The graph is the running 7-day average to remove the impact of weekends.

IMPORTANT: All data is relative to January 13, 2020. This data is NOT Seasonally Adjusted. People walk and drive more when the weather is nice, so I'm just using the transit data.

According to the Apple data directions requests, public transit in the 7 day average for the US is at 115% of the January 2020 level. 

New York City is doing well by this metric, but subway usage in NYC is down sharply (next graph).

----- New York City Subway Usage -----

Here is some interesting data on New York subway usage (HT BR).

New York City Subway UsageThis graph is from Todd W Schneider. This is weekly data since 2015. 

Most weeks are between 30 and 35 million entries, and currently there are over 11 million subway turnstile entries per week - and moving mostly sideways recently.

This data is through Friday, September 10th.

Schneider has graphs for each borough, and links to all the data sources.

He notes: "Data updates weekly from the MTA’s public turnstile data, usually on Saturday mornings".

Sunday, September 12, 2021

Sunday Night Futures

by Calculated Risk on 9/12/2021 06:30:00 PM

Schedule for Week of September 12, 2021

The Rapid Increase in Rents

• No major economic releases scheduled.

From CNBC: Pre-Market Data and Bloomberg futures S&P 500 are up 9 and DOW futures are up 70 (fair value).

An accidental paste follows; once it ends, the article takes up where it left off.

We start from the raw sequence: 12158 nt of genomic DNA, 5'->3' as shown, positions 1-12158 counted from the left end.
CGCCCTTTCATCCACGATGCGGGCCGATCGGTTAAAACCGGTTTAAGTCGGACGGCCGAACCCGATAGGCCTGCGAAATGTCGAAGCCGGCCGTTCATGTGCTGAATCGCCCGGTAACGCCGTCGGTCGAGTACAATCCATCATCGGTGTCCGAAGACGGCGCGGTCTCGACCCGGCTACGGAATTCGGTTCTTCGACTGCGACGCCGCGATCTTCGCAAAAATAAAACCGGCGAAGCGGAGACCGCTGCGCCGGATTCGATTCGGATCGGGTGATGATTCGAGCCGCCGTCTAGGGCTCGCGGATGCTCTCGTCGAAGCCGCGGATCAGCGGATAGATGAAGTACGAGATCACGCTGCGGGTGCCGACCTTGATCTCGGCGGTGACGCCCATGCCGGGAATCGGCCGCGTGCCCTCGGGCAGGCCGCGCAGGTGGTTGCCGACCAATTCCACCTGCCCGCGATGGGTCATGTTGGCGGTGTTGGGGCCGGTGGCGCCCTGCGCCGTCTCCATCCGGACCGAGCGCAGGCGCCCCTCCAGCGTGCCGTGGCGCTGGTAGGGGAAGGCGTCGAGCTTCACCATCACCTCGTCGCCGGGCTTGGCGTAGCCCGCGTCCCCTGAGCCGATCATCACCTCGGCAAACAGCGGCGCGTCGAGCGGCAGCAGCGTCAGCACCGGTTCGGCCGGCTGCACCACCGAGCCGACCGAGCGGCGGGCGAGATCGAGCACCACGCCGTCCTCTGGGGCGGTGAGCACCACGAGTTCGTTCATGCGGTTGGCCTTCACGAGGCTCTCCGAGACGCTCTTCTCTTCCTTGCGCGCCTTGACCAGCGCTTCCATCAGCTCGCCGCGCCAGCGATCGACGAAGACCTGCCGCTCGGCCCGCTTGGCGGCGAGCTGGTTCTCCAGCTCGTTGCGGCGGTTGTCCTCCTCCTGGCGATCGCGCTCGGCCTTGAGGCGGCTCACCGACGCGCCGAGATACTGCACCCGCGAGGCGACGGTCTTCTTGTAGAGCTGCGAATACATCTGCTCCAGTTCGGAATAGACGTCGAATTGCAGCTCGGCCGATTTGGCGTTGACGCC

Oil prices were up over the last week with WTI futures at $69.75 per barrel and Brent at $72.94 per barrel. A year ago, WTI was at $37, and Brent was at $39 - so WTI oil prices are UP 90% year-over-year (oil prices collapsed at the beginning of the pandemic).

Here is a graph from for nationwide gasoline prices. Nationally prices are at $3.16 per gallon. A year ago prices were at $2.16 per gallon, so gasoline prices are up $1.00 per gallon year-over-year.

The Rapid Increase in Rents

by Calculated Risk on 9/12/2021 01:05:00 PM

The Rapid Increase in Rents

NOTE: This is the new Newsletter that focuses solely on Real Estate. It is completely Free at this time.  Please subscribe!

This Newsletter article discusses:

What is happening with rents?

Why are rents increasing rapidly?

What will happen?

Saturday, September 11, 2021

Newsletter Articles this Week

by Calculated Risk on 9/11/2021 02:59:00 PM

Note: I've started a newsletter focused solely on real estate.  This newsletter is currently completely FREE and also ad free.